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Thy knotted and combined locks to part,
(See also BOCCACCIO)
And his chin new reap'd, Show'd like & stubble-land at harvest-home.
Henry IV. Pt. I. Act I. Sc. 3. L. 34.
8 How ill white hairs become a fool and jester!
Henry IV. Pt. II. Act V. Sc. 5. L. 52. Comb down his hair; look, look! it stands upright.
Henry VI. Pt. II. Act III. Sc. 3. L. 15. Bind up those tresses. O, what love I note In the fair multitude of those her hairs! Where but by chance a silver drop hath fallen, Even to that drop ten thousand wiry friends Do glue themselves in sociable grief, Like true, inseparable, faithful loves, Sticking together in calamity. King John. Act III. Sc. 4. L. 61.
And her sunny locks Hang on her temples like a golden fleece.
Merchant of Venice. Act I. Sc. 1. L. 169.
Come let me pluck that silver hair
Which 'mid thy clustering curls I see; The withering type of time or care
Has nothing, sure, to do with thee.
ALARIC ALEX WATTS—The Grey Hair. Her hair is bound with myrtle leaves,
(Green leaves upon her golden hair!) Green grasses through the yellow sheaves
Of Autumn corn are not more fair.
wears. BYRON—Don Juan. Canto IV. St. 45.
For through the South the custom still commands The gentleman to kiss the lady's hands.
BYRON—Don Juan. Canto V. St. 105.
What a beard hast thougot!thou hast got more hair on thy chin than Dobbin my fill-horse has on his tail.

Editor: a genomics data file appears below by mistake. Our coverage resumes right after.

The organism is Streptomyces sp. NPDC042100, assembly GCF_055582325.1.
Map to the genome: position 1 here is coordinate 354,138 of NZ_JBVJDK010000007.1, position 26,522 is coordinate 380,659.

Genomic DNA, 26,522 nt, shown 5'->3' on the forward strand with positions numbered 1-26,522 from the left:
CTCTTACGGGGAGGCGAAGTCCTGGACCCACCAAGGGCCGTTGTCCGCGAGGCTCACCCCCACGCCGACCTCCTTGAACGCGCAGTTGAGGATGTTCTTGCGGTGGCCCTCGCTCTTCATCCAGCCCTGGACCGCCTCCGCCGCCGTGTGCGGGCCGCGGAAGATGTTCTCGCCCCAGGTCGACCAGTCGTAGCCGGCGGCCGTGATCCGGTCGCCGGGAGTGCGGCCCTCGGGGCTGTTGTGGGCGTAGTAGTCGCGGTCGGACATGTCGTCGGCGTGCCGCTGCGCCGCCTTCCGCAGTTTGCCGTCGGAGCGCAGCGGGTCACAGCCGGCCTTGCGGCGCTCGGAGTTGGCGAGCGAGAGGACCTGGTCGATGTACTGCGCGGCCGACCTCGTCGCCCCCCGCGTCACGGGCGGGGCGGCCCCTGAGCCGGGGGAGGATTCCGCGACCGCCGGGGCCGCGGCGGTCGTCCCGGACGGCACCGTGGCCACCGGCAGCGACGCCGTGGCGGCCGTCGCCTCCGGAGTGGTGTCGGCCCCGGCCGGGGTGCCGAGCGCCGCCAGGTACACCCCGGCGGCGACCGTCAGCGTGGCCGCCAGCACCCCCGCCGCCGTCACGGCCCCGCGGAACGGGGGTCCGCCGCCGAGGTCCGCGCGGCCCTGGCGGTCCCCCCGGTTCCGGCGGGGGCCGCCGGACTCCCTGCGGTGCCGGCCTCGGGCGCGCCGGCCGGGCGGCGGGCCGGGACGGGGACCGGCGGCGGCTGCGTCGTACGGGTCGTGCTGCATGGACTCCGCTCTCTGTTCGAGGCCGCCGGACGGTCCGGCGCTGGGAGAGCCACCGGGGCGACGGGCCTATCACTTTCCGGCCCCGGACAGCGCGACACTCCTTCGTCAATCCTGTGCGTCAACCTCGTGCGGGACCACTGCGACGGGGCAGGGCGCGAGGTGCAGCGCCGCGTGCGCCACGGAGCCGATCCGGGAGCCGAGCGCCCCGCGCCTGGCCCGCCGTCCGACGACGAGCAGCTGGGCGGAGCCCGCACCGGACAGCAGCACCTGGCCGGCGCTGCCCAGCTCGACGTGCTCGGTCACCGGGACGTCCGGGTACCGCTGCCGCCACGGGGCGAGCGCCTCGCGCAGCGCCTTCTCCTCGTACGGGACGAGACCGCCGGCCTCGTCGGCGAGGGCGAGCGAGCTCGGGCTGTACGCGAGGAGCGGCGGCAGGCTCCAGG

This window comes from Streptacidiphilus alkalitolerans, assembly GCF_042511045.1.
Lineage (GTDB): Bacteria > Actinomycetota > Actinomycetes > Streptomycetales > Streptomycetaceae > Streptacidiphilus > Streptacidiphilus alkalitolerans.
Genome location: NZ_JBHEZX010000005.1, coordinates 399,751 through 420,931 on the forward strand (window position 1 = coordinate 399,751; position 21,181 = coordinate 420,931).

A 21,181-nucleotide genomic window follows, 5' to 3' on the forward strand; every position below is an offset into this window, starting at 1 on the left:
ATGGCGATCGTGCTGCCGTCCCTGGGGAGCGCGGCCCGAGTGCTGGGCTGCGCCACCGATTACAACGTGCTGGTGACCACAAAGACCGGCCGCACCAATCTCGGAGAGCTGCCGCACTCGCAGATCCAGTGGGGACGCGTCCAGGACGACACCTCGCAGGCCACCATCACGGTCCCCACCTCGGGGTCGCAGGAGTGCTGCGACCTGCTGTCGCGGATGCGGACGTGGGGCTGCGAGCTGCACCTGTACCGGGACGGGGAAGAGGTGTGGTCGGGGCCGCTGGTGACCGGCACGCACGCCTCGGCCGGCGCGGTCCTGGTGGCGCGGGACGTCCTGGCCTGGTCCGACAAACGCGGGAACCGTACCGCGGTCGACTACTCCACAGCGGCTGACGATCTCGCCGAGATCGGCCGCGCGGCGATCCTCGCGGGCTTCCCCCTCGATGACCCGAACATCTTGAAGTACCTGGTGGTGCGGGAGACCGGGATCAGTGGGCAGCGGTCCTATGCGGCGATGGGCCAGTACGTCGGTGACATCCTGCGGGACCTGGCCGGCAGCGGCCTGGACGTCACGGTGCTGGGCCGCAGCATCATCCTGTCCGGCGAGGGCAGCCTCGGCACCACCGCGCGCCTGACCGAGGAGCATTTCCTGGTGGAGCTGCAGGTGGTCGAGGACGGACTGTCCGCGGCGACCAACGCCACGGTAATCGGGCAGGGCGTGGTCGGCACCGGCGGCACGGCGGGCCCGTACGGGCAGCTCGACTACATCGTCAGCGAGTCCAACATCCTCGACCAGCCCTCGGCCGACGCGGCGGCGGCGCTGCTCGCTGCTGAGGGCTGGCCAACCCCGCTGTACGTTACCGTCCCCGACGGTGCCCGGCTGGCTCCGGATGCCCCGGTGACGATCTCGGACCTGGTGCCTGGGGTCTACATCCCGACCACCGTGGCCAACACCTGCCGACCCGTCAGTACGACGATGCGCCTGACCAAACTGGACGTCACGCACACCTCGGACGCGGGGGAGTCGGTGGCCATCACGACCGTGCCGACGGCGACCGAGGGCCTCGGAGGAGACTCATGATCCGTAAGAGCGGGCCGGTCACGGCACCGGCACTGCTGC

Merchant of Venice. Act II. Sc. 2. L. 99. Alas, poor chin! many a wart is richer.
Troilus and Cressida. Act I. Sc. 2. L. 154.
Bless the hand that gave the blow.
(See also POMFRET) Una mano lava l'altra, ed ambedue lavano il
volto. One hand washeth another, both the face. JOHN FLORIO–Vocabolario Italiano & Inglese.
His hand will be against every man, and every man's hand against him.
Genesis. XVI. 12. 27
The voice is Jacob's voice, but the hands are the hands of Esau.
Genesis. XXVII. 22.
28 Rubente dextra.
Red right hand.
(See also MILTON)
The message from the hedge-leaves,
Heed it, whoso thou art;
Lives the happy heart.
HAPPINESS Hold him alone truly fortunate who has ended his life in happy well-being.
11 'Twas a jolly old pedagogue, long ago,
Tall and slender, and sallow and dry; His form was bent, and his gait was slow, His long thin hair was white as snow,
But a wonderful twinkle shone in his eye. And he sang every night as he went to bed,
“Let us be happy down here below; The living should live, though the dead be dead,”
Said the jolly old pedagogue long ago. GEORGE ARNOLD— The Jolly Old Pedagogue.
In animi securitate vitam beatam ponimus.
We think a happy life consists in tranquillity of mind. CICERO—De Natura Deorum. I. 20.
Happiness seems made to be shared.
If solid happiness we prize,
And they are fools who roam;
And that dear hut, our home.
Real happiness is cheap enough, yet how dearly we pay for its counterfeit.
HOSEA BALLOU_MS. Sermons.
Happiness, to some elation; Is to others, mere stagnation.
Now the heart is so full that a drop overfills it,
to Pt. I. L. 61.
Fuge magna, licet sub paupere tecto
Avoid greatness; in a cottage there may be more real happiness than kings or their favorites enjoy. HORACE—Epistles. I. 10. 32.
10 Non possidentem multa vocaveris Recte beatum; rectius occupat
Nomen beati, qui Deorum
Muneribus sapienter uti, Duramque callet pauperiem pati, Pejusque leto flagitium timet.